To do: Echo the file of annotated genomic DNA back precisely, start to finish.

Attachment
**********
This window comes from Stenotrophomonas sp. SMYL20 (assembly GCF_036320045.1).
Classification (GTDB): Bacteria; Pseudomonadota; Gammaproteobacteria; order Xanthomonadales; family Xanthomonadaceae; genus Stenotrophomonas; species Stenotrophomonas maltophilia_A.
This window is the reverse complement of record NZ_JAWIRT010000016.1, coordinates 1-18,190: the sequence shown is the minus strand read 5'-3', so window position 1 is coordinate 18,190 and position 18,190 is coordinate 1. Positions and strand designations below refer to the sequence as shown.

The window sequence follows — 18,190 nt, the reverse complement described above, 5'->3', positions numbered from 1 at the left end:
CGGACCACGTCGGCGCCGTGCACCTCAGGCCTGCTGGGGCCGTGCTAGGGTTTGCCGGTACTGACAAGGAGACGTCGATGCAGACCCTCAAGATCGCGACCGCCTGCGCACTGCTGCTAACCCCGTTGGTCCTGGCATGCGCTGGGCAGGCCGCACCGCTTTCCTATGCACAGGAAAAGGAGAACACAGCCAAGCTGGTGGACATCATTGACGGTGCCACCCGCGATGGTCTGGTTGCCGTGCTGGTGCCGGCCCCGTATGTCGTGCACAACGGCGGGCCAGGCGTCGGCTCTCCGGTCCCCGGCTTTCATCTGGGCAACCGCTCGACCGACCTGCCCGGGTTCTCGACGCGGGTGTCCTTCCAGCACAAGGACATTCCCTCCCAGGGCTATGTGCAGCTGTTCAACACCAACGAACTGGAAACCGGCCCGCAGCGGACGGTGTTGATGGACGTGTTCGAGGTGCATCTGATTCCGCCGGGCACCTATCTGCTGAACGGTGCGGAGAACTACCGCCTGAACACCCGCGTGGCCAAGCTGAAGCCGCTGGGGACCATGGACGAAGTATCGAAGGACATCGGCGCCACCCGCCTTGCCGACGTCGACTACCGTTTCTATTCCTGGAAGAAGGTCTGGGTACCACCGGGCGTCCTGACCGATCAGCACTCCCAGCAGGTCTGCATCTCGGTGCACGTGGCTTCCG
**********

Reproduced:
This window comes from Stenotrophomonas sp. SMYL20 (assembly GCF_036320045.1).
Classification (GTDB): Bacteria; Pseudomonadota; Gammaproteobacteria; order Xanthomonadales; family Xanthomonadaceae; genus Stenotrophomonas; species Stenotrophomonas maltophilia_A.
This window is the reverse complement of record NZ_JAWIRT010000016.1, coordinates 1-18,190: the sequence shown is the minus strand read 5'-3', so window position 1 is coordinate 18,190 and position 18,190 is coordinate 1. Positions and strand designations below refer to the sequence as shown.

The window sequence follows — 18,190 nt, the reverse complement described above, 5'->3', positions numbered from 1 at the left end:
CGGACCACGTCGGCGCCGTGCACCTCAGGCCTGCTGGGGCCGTGCTAGGGTTTGCCGGTACTGACAAGGAGACGTCGATGCAGACCCTCAAGATCGCGACCGCCTGCGCACTGCTGCTAACCCCGTTGGTCCTGGCATGCGCTGGGCAGGCCGCACCGCTTTCCTATGCACAGGAAAAGGAGAACACAGCCAAGCTGGTGGACATCATTGACGGTGCCACCCGCGATGGTCTGGTTGCCGTGCTGGTGCCGGCCCCGTATGTCGTGCACAACGGCGGGCCAGGCGTCGGCTCTCCGGTCCCCGGCTTTCATCTGGGCAACCGCTCGACCGACCTGCCCGGGTTCTCGACGCGGGTGTCCTTCCAGCACAAGGACATTCCCTCCCAGGGCTATGTGCAGCTGTTCAACACCAACGAACTGGAAACCGGCCCGCAGCGGACGGTGTTGATGGACGTGTTCGAGGTGCATCTGATTCCGCCGGGCACCTATCTGCTGAACGGTGCGGAGAACTACCGCCTGAACACCCGCGTGGCCAAGCTGAAGCCGCTGGGGACCATGGACGAAGTATCGAAGGACATCGGCGCCACCCGCCTTGCCGACGTCGACTACCGTTTCTATTCCTGGAAGAAGGTCTGGGTACCACCGGGCGTCCTGACCGATCAGCACTCCCAGCAGGTCTGCATCTCGGTGCACGTGGCTTCCG